Woman leaves car running to warm it up when thief takes off with it—but she had surprise for him

"You gonna learn today"
January 10, 2018 3:57 pm Last Updated: January 10, 2018 3:57 pm

When it comes to crimes, a majority of people turn to emergency services for help. After all, that’s what they are there for. And professionals should usually be called, given the severity of the situation.

But in some cases, the victim would rather deal with it themselves. Especially if it involves their own property.

Krisy Castro had gone outside her Milwaukee home one morning this month to warm her car up, a given since the cold weather recently has been anything but forgiving. She had also taken her two dogs outside, and took them back inside while the car was still running.

Then, she heard something.

(YouTube / TODAY’S TMJ4)

“Not even a minute later, I hear my car backing up in the driveway,” she told TMJ4. It had been just seconds since she returned inside, only to hear the revving of her car’s engine.

She ran outside to see her car speeding off down the road. In a situation like this, one would be expected to call the police and let them try to find the car while on patrol.

But this woman knew she couldn’t wait for that.

So, she went after her vehicle.

(YouTube / TODAY’S TMJ4)

Castro ran down her car, catching up to the carjacker at a stoplight.

“I open the door, and I look at him, and I’m like, ‘Give me my car,'” she said.

Castro had no idea how dangerous this man could’ve been, or if he had a weapon or not. But the only thing that was on her mind was getting her car back. If the man thought this would be an easy getaway, he was in for a shock once Castro opened the door.

This prompted him to hit the gas, and he kept going even as Castro hung on to the side of the car.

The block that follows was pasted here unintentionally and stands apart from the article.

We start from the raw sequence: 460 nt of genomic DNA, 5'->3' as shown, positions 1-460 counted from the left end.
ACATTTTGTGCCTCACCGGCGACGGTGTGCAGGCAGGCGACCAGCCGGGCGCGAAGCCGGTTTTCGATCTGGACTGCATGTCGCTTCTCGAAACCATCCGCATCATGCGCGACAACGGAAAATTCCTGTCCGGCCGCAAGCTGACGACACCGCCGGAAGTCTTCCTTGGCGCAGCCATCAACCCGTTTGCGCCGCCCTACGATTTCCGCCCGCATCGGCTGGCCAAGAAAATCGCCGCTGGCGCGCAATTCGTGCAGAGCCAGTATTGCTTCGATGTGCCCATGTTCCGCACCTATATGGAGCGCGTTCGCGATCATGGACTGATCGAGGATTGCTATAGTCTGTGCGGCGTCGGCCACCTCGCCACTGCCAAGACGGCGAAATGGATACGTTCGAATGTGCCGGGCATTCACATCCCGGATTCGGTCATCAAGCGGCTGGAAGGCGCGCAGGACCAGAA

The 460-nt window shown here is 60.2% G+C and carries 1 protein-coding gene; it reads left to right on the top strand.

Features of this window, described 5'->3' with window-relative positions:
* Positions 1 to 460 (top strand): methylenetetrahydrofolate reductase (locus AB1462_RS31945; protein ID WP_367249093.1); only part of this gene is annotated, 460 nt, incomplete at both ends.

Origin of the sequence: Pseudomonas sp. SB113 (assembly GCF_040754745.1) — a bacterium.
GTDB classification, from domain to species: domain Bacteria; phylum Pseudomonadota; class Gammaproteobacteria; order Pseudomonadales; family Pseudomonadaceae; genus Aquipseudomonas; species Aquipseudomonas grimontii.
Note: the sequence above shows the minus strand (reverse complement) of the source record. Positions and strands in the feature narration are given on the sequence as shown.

Eventually, she fell off, and the car got away.

(YouTube / TODAY’S TMJ4)

Castro had no choice but to return home, but once she did, the woman didn’t waste any time posting on Facebook, asking her family and friends to look out for her car. Hopefully, the thief wouldn’t have gotten far.

Hours later, she got a call from her uncle.

“I just spotted your car,” he told her.

Castro’s method of posting to her peers had worked, and led straight to her automobile. When she found it, it was parked, but empty; Castro’s resilience probably scared off the perpetrator.

So much, in fact, that he left his jacket, some drugs, and two phones inside her car.

And naturally, Castro handed them over to the police. Not only had she gotten her car back, fully intact, but she got the last laugh as well.

“I don’t know what gave him the courage, but I’m sure he’s regretting it now,” she said.

Now that she has her car again, she doesn’t plan on letting something like this occur anymore.

“I’m getting a remote and an alarm and possibly a club,” she said.

These tools will certainly prevent this from happening again, though even if it did, Castro would have no problem hunting someone down like she did in this situation.

One must wonder if Castro would’ve gotten her car back that quickly, if at all, had she not chased down the perpetrator.

But in reality, the authorities should be called in any case where a car is stolen. You never know if the carjacker is dangerous, and is someone that you can’t take on all by yourself.

Luckily, in this case, Castro was too much for the man to handle, and she got her car back in one piece.